The visual region enhancements both in the main effect of group (sommeliers more than controls) and in the interaction are interesting, this could be due to training of master sommeliers to use multiple senses while learning about wine, and to use imagery (e.g., of the fruit and vegetable section of a grocery store) when blind tasting5. This might explain the apparently enhanced activation of these regions in sommeliers during the olfactory task.

We did not demonstrate a difference in activation over the piriform [which we consider to be part of the olfactory cortex (Zatorre et al., 1992) although one cluster extended into the olfactory cortex though only by a few voxels.] in the interaction. Others have noted the inconsistency of imaging studies in olfaction to specifically demonstrate piriform involvement (Zald and Pardo, 2000) although an alternative explanation here might be that this primary olfactory cortex is equally activated by both groups.

From its comparison to activation during a complex visual discrimination task, our results support the specificity of the enhanced activation seen during the olfactory discrimination tasks, and particularly so in sommeliers. While the olfactory network enhancement makes intuitive sense, the result of the current study point to the specificity of this finding. Had we not included this visual control task, one could argue that the Master Sommeliers attended more to perceptual judgment tasks in general, and that this was not specific to tasks involving olfactory stimuli. Our use of a visual judgment task as a comparison provides evidence for the specificity of enhanced cortical activation during processes involving chemical senses in sommeliers.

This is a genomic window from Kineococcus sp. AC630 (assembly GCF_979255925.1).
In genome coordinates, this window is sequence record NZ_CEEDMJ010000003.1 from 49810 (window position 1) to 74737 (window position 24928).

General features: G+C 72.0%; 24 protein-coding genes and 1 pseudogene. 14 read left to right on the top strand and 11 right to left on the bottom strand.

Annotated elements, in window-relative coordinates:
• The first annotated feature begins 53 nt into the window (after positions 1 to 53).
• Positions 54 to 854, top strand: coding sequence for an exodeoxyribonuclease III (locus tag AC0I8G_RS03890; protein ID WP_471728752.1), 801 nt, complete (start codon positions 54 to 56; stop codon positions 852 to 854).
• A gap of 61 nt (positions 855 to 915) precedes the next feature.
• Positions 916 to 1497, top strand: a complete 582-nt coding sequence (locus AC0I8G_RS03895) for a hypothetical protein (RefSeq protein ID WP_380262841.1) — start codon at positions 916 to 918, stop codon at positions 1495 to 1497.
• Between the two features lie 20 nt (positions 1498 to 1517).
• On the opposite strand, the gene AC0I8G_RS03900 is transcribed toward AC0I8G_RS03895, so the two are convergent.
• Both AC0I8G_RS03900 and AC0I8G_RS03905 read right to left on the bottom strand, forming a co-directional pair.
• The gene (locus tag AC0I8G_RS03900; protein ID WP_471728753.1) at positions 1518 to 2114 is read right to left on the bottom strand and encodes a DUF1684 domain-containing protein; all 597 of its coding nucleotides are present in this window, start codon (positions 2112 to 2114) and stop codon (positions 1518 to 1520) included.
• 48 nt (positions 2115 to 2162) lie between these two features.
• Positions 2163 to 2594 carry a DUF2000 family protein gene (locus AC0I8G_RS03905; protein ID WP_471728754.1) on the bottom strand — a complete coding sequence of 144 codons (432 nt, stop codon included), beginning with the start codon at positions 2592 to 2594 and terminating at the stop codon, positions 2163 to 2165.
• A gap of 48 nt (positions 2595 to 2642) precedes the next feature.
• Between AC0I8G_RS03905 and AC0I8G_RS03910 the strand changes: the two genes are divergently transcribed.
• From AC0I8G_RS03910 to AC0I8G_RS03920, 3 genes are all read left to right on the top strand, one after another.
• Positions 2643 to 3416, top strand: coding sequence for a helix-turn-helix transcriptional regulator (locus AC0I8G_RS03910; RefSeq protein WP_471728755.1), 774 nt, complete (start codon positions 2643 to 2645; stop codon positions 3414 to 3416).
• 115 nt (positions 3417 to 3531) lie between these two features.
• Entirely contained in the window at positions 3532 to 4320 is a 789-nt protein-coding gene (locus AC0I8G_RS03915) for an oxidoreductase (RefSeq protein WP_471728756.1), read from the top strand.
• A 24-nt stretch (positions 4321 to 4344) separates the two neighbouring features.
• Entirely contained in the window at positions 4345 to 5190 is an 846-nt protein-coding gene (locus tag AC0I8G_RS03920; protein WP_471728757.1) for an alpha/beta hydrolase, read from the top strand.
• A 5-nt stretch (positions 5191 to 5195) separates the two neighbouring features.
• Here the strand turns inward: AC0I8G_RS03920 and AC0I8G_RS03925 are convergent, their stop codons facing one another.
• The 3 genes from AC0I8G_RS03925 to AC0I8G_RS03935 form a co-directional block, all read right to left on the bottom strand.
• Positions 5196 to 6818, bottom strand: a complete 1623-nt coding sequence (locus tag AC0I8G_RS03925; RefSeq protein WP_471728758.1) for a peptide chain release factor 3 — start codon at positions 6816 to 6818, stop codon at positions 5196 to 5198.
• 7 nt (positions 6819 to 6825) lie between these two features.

There was no relationship between enhanced functional activation and years of experience. Future longitudinal studies will be important in learning more about the interrelationship between activation intensity and experience. There may be a causal relationship with those regions that show enhanced activity early in the training process showing enhanced volume or thickness over time. Similarly, we did not find any significant differences in certain parts of the olfactory network including the orbitofrontal cortex. The regions that were different were more specifically related to olfactory memory and cross modal integration, and it might be that these are the particular strengths that are enhanced in sommeliers, however, future research and direct comparison with other olfactory experts such as perfumers might be important to further disentangle the regions that could be specifically enhanced in one expert group over another.